Te Court heard brief closing agents on removability. Respondent ages that he
entered lawflly in Setember 2011. Respondent arges tat credibilit is key. Respondent's
counsel agues tha the Respondent is cedible.
DHS ages that the burden is now on te Respondent to demonstrate by clear and
convincing evidence tat he was in te U.S. pusuat to a lawfl admission.
DHS agues tere is evidence of a intent to enter, but that there is not suffcient evidence
of te claimed metod of enty or tavel. DHS notes tat there is a claim tat he had a passpor
ad visa, and that it is suspect tat every piece of documentation has been lost
In the case of a respondent charged a being i te U.S. witout beng admited or
paroled, the Goveent must frst establish te alienage of the Repondent. Once alienage has
bee estalished, unless te Respondet demonstrates by clea and convincing evdence tat he
or she is lawflly in the US pursuat to a pror admission, te Respondent must prove tat she or
she is ceary and beyond a doubt entitled to be admitted to te U.S. ad is not inadmissible as
chaged. 8 CFR § 1240.8(c); 240(c)(2).
Wit respect to reovaility, te Cout fnds tat the Respondent is reovable as chaged
by clea ad convincing evidence. All allegations ad te chage will be sustaed. Notably, te
Respondet has conceded alienage. As such, the Respondent has the burden of deonstating by
clear ad convincing evidence that he is lawflly in the US pursuant to a pror admission. On
ths record, the Respondent has not met his burden. Tere simply is not sufcient supporting
evidence of te Respondent's claim. His testimony is self-serving, and it is thus reasonable to
view it wit skepticism. While he claimed he had a passport ad visa, DHS is corect that it is
curous that eve piece of docuentaton has been lost. The Respondent has not been able to
obtan ay sort of replacement documentaton, ad there appea to be no reliable records t
suppor his claim. Letters fom fiends and fmily are entitled to less weigt a they can be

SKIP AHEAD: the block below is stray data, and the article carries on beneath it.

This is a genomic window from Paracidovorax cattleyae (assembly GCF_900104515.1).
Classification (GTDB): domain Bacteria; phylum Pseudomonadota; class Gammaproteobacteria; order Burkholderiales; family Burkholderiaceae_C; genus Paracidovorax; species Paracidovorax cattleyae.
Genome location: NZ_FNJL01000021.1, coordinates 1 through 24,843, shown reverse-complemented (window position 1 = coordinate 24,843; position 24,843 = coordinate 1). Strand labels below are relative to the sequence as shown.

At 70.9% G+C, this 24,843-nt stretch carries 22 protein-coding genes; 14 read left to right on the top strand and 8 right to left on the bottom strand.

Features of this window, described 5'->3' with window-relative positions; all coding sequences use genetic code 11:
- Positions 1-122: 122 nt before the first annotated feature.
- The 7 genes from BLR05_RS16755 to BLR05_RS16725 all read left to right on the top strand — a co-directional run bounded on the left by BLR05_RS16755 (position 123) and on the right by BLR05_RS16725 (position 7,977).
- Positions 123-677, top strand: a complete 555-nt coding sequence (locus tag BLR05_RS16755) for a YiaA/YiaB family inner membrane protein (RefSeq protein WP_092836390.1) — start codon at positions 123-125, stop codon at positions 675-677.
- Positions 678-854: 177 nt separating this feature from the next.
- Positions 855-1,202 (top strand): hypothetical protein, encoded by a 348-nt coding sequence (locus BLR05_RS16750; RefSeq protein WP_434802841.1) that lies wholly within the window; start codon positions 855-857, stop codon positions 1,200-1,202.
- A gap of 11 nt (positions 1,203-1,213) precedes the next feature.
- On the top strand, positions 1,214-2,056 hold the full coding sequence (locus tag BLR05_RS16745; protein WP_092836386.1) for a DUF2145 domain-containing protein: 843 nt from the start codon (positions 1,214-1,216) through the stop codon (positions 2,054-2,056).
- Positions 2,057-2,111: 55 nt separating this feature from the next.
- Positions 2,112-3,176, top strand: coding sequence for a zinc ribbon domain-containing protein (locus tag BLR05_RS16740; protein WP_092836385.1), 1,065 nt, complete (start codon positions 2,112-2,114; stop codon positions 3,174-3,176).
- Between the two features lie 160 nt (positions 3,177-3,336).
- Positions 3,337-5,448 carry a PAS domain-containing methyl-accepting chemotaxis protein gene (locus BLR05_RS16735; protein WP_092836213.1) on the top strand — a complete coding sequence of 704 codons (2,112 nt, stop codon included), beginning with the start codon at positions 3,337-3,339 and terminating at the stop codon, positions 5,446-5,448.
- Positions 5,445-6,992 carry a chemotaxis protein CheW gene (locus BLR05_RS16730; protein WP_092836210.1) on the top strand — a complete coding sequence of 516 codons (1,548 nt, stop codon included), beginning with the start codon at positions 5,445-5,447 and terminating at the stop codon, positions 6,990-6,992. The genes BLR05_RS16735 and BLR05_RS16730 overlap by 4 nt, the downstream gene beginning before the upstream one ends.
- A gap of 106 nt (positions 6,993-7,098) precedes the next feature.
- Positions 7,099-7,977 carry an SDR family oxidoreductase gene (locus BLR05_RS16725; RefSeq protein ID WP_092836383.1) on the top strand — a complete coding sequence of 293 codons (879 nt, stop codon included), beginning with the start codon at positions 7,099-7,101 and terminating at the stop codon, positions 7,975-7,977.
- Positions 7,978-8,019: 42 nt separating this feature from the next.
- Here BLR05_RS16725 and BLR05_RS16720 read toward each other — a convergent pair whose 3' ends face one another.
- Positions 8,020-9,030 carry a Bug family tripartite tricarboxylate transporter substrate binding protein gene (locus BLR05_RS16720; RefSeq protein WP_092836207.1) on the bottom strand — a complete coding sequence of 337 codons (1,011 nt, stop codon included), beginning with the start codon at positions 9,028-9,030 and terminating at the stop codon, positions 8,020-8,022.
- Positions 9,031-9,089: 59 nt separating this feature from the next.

presued to have a interest in helping te Respondent. Te Cou accordingly concludes that
te Respondent has not met his buden. All alegations ad te charge of reovabilit ae
sustained.
The Respondent has requested administative closure, now thoug two successive
motion. DHS opposes administatve closure. The Respondent essentialy seeks admiistrative
closure so that DHS can fnalize reglations that mgt peit him to fle fr a provisiona wave
of unawfl presence while he is in the U.S. and to retur to Nigera so that he ca  fle fr
adjustent of status based on the approved 1-130 fled by hs wif. Respondent's counsel
explained in court on June 27, 2012 that, if te reglations are fnalzed in a paicula fr such
tat the· Respdet could tae· advntage of them and if the Responet wa gte a
provisional waive, the Repondent would te move to reclendar proceeings and seek
terination of prceedings. T1en, the Respondent would inted on his own to retur to Nigeia
ad csula pces fe frm a reoval order or othe apparet impetto hs
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tment. DHS, however, has indicated that it utimately would be opposed to terination of
· proceedings fr that purose and considering the fctors present in this case.
Te Court concludes tat administrative closure pursuant to Matter of Aveytisan, 25 I&N
Dec. 688 (2012), is not warrated. DHS opposes administrative closure, in pa as the
Respondent would not ultimately be eligible to adjust status in the U.S. even if the regulations
ae fnalized (and fnalized in a way that is advantageous to him) ad as DHS would be
ultimately opposed to termination. DHS rightly notes that te Respondent was previously
ganted voluntar depae. He reted without prope authoration. Administative closure
is not being sougt on the basis of a paicular petition being. apprved; rater it is being sougt
on the speculative basis that regulations possibly in his fvor will be fnalized. Tat is qute
uncertain. In any event, the ultimate outcome of the proceedings once recalendare would likely
be removal not terination, given DHS's opposition and tat the Cour is not persuade that a
adeuate basis fr tenination ha been provide.
Te Respondent's request fr administrative closue is hereby denie. Te Respondent
has made no oter applications fr relief, ad he aclowledges that he is not eligible fr
voluntar depae. Te Respondent will therefre be ordered removed fom te Unted States
to Nigera.
Order
I is ordeed that the Respondent's request fr administative closure is hereby denied.
It is frther ordered that the Respondent is to be removed fom te United States to
Nigeria.
A eal Riats
Each pay has the rigt to appeal this Cour's decision to the Boad of I igation
Appeals. Any appeal must be fled within 30 calenda days of the maling of this decision.
Under the reglations, a notice of appeal must be received by the Boad by that deadine. Te
notice of appeal must also state te reasons fr the appeal. See 8 C.F.R. § 1240.15.
Advisal Regarding Compliance With Court's Removal Order
I accordance with 8 C.F.R. § 1240.13, the Respondent is hereby advised tat te
Respondent must depart te United States in accordance with ts Cour's order and that any
failue to depart culd lead to serious consequences, including the imposition of civil ad
crmina penalties under IA §§ 243 ad 274D.
Date: June 28> 2012
. � . '
Eiizfe A. Kesle
hmiga6on Judge